Shine Off Emerging Markets

Emerging markets are losing their lustre in the business for other reasons. Most have an open retail sale of smartphones, and that means a big investment in channel marketing and support. In economic and investment terms, emerging markets have long been seen as prone to instability, and the current topical catchphrase for unstable currencies, the “fragile five” — Turkey, South Africa, Brazil, India, and Indonesia — are all major emerging markets. Turkey has recently shown just how fragile that may mean.

Another reason why emerging markets are not as hot as they used to be for the industry is the trend towards more expensive devices. IDC expects that trend to continue in our forecasts up to 2023. In terms of smartphone class, the upper-middle ($600–$1,000) of the market will grow in importance. Meanwhile, the entry-level, under $200, will not fare so well. Partly that is because nearly a quarter of the less-than-$100 band is composed of 3G devices, and they are expected to give way to 4G. Consumers everywhere are expecting more of their devices as they use them more.

5G Will Mainly Be for Rich Countries

The third reason for emerging markets losing their shine is that the Next Big Thing in the mobile world will be 5G — and, generally, 5G will be a rich country technology, at least in its early years. It will cost a lot to implement, and this can only be justified if there is a lot of traffic, and customers paying substantial tariffs. The phones will also be pricey, and it is no coincidence that the initial 5G markets are all those with the highest ASPs — Korea coming on strong first, then the US, Australia, Switzerland and other Western European countries.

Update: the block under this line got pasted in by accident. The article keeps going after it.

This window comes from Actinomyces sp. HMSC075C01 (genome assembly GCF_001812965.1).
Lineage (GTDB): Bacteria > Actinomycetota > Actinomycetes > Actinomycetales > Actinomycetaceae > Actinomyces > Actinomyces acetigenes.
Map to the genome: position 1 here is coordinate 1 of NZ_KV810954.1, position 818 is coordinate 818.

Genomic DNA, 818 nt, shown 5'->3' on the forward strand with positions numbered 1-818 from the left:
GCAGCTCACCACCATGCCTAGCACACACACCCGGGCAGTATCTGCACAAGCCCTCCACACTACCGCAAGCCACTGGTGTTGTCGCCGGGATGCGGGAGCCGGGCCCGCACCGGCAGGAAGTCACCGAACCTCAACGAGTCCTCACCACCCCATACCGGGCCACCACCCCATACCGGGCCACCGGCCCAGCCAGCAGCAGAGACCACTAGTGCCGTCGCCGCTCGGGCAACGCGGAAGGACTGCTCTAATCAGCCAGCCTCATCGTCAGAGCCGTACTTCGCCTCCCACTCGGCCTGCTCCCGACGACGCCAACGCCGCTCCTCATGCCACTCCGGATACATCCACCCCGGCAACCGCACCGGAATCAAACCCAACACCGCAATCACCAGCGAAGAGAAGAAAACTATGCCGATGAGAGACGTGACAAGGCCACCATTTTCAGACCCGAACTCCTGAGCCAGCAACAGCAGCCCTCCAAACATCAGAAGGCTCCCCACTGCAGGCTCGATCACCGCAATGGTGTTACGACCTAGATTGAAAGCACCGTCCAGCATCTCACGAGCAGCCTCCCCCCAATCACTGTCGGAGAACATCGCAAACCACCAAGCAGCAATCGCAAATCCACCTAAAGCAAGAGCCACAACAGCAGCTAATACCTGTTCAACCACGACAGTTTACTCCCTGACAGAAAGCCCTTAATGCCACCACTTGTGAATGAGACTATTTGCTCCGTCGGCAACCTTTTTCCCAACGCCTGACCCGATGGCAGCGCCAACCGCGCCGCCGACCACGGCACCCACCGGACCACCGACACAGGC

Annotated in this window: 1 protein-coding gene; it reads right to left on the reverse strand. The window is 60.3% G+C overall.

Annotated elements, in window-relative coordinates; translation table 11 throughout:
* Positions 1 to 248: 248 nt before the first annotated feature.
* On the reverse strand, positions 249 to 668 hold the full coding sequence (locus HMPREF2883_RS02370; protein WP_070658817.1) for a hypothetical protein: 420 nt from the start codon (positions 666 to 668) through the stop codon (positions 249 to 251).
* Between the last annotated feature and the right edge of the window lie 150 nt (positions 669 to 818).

The boost from 5G is shown in IDC’s market value forecasts. While developed markets may slow in units, total market value will not decline, as ASPs will rise.

Among emerging markets, the picture is more mixed. China will show greater value, also helped by 5G, but prices in India will remain almost flat as the market continues to be extremely competitive.

Most emerging markets will show value rises, but these will be propelled by larger volumes as much as by rising ASPs. In other words, the continuing if slow migration in volumes towards emerging markets will largely be cancelled out in value terms by higher ASPs in developed countries.

A More Complex World

Many emerging markets will be also-rans in 5G. But in this instance, we must be very careful what we mean by an emerging market. 5G will not uniformly be a rich country’s prerogative.

In terms of GDP per capita, China may be an emerging market still, but it is clearly no longer one in terms of how much of its phone market is feature phones (in 2023 it will be just 3.2%). And while India falls into the emerging market camp under both parameters of ASP and lack of maturity of the smartphone market, it may not be an also-ran in 5G either, due to its operator environment and the dynamism of Reliance Jio and its big push with 4G, which may follow on into 5G.

The old adages will no longer always do as emerging markets well, merge, into a more complex global picture.

If you want to learn more about this topic or have any questions, please contact Simon Baker or head over to https://uk.idc.com and drop your details in the form on the top right.